Last week, after much hype and excitement, Nvidia’s GeForce RTX 2080 graphics card was finally unleashed on the world. Today, it’s the turn of its beefed-up big brother, the RTX 2080Ti, whose release was delayed by a week for reasons lost to the bowels of Nvidia’s marketing department. As you can see from my Nvidia GeForce RTX 2080Ti review, this is hands down the best graphics card for 4K I’ve ever seen, and that’s all down to the monstrous power of Nvidia’s new Turing GPU. But how much of a leap does it represent over its immediate predecessor, Nvidia’s GeForce GTX 1080Ti? To the graphs!
Much like my RTX 2080 vs GTX 1080 article, the figures you see below are based solely on each card’s raw performance. We’re still waiting for developers to patch in support for all of the best Nvidia RTX features such as DLSS (deep learning super sampling) and ray-tracing, so the numbers you’ll find here should be broadly representative of what you’ll get if you were to stick one in your PC today. I’ll re-test the appropriate games as and when these features start arriving, but for now, this is what we’ve got to work with.
A small note before we begin. I ran my tests with an Intel Core i5-8600K and 16GB of RAM in my test PC, and in some cases the former was clearly holding things back at lower resolutions, as results were either worse or only a minor improvement on what the GTX 1080Ti did. As I mentioned in both RTX reviews, I’ll be retesting everything with a better processor soon to see if that makes any difference, so don’t be alarmed if some results look a little odd.
I should also point out that the games I’ve picked here are slightly different to the ones I included in my RTX 2080 vs GTX 1080 comparison article, as I haven’t been able to get another GTX 1080Ti back in for testing since I did my Final Fantasy XV graphics performance round-up (curse those pesky cryptominers) with Zotac’s GTX 1080Ti Mini.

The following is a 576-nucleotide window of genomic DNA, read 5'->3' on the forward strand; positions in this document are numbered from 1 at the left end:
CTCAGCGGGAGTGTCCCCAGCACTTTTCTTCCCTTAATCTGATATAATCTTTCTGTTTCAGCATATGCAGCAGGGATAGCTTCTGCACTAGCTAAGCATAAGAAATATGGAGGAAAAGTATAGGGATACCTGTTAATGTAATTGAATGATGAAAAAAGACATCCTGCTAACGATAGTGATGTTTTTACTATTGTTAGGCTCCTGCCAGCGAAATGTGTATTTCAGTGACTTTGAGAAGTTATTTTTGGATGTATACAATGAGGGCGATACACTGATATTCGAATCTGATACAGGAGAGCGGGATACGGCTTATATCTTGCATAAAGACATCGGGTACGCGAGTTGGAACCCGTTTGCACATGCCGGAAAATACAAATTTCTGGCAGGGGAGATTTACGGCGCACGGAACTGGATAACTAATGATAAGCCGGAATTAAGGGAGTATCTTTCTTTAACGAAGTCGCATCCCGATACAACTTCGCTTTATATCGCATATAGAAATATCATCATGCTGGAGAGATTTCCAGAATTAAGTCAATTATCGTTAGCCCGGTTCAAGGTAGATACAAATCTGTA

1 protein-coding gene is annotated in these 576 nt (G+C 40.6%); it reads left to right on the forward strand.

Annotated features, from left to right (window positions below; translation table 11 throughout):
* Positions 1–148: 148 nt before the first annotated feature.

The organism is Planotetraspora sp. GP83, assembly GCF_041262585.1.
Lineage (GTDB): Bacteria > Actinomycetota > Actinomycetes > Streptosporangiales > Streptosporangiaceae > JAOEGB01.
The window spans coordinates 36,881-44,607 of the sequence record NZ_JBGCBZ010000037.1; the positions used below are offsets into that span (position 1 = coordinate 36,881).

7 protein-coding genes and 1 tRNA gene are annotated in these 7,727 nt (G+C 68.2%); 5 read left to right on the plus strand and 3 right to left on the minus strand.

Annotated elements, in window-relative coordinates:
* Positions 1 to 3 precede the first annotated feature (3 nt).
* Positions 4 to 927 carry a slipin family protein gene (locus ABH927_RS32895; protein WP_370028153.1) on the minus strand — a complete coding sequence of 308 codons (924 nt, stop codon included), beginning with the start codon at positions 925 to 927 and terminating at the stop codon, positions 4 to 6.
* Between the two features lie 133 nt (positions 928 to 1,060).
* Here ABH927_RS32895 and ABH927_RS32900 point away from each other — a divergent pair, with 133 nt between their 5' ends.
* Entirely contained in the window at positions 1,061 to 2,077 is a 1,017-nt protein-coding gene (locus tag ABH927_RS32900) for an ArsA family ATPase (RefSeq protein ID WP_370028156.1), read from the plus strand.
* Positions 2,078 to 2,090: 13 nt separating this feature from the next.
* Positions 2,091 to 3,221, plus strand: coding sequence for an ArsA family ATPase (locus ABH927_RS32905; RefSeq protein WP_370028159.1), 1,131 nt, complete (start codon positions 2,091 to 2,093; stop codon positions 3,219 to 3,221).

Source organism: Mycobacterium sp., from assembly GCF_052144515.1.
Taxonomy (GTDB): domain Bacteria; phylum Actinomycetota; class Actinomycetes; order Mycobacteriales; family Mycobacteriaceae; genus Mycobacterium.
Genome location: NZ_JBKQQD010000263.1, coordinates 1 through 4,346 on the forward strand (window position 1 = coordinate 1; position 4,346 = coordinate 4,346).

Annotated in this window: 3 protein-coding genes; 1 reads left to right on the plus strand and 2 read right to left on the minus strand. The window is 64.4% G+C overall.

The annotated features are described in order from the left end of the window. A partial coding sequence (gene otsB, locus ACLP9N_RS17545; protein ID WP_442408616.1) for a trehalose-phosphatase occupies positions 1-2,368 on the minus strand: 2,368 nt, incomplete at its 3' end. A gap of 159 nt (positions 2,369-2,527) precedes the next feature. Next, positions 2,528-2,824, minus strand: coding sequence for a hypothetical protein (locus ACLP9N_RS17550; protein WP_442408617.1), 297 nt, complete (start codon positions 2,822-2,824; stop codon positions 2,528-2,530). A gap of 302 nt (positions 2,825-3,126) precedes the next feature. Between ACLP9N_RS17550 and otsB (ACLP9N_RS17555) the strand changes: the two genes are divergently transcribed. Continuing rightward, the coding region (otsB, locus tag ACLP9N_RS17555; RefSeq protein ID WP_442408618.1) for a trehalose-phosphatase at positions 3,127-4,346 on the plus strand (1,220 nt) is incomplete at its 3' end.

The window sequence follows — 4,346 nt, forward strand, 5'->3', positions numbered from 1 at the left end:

As such, more recent games such as Shadow of the Tomb Raider and Monster Hunter: World are off the menu at the moment, so I’ve swapped those out for Total War: Warhammer II and Rise of the Tomb Raider instead. Otherwise, we’ve still got Assassin’s Creed Origins, Middle-earth: Shadow of War and Final Fantasy XV, and they’ve all been tested at 3840×2160 (4K), 2560×1440 and 1920×1080 on max settings using their own internal benchmarks, except FFXV where I’ve worked out the average frame rate from my in-game testing results.
At 4K, the leap in performance at maximum settings is quite substantial. 10-20fps might not sound like much, but when the GTX 1080Ti was generally hoovering around the largely playable but also slightly janky zone of 30-40fps in most cases, those dozen extra frames or so can make a surprising difference to how good something feels to play. Indeed, the RTX 2080Ti pushed those figures much closer to that elusive 60fps across our five test games – except in Tomb Raider, of course, where that dastardly SMAA x4 anti-aliasing is still causing chaos even now many years after its initial release. You can drop that down to FXAA or SMAA x2 in both cases and get much better results with both cards, but I chose the top SMAA x4 setting in this case simply to illustrate what cards are capable of when everything is maxed out.
That’s not to say the GTX 1080Ti isn’t a good option for 4K gaming on a single GPU, of course, as dropping all of these games down to High will still net you a highly respectable 50-60fps. However, if you want a single card setup that provides absolute 4K perfection with zero compromises, the RTX 2080Ti is currently the only way you’re going to get it.